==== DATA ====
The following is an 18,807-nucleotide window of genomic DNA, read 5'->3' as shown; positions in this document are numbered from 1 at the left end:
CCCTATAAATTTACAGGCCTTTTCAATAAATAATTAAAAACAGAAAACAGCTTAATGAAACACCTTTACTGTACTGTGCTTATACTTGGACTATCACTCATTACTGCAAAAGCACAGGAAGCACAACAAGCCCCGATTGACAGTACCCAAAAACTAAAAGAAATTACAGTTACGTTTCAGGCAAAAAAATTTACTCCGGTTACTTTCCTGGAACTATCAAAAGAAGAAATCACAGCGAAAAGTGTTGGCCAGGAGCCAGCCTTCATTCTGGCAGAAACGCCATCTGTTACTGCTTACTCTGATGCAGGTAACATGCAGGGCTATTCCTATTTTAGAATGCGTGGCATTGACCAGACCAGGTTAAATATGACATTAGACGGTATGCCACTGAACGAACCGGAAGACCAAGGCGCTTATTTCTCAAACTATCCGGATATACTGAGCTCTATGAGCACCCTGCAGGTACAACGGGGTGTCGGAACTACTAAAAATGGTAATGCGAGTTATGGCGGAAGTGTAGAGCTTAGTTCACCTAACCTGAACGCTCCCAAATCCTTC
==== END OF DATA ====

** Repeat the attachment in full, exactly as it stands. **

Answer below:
The following is an 18,807-nucleotide window of genomic DNA, read 5'->3' as shown; positions in this document are numbered from 1 at the left end:
CCCTATAAATTTACAGGCCTTTTCAATAAATAATTAAAAACAGAAAACAGCTTAATGAAACACCTTTACTGTACTGTGCTTATACTTGGACTATCACTCATTACTGCAAAAGCACAGGAAGCACAACAAGCCCCGATTGACAGTACCCAAAAACTAAAAGAAATTACAGTTACGTTTCAGGCAAAAAAATTTACTCCGGTTACTTTCCTGGAACTATCAAAAGAAGAAATCACAGCGAAAAGTGTTGGCCAGGAGCCAGCCTTCATTCTGGCAGAAACGCCATCTGTTACTGCTTACTCTGATGCAGGTAACATGCAGGGCTATTCCTATTTTAGAATGCGTGGCATTGACCAGACCAGGTTAAATATGACATTAGACGGTATGCCACTGAACGAACCGGAAGACCAAGGCGCTTATTTCTCAAACTATCCGGATATACTGAGCTCTATGAGCACCCTGCAGGTACAACGGGGTGTCGGAACTACTAAAAATGGTAATGCGAGTTATGGCGGAAGTGTAGAGCTTAGTTCACCTAACCTGAACGCTCCCAAATCCTTC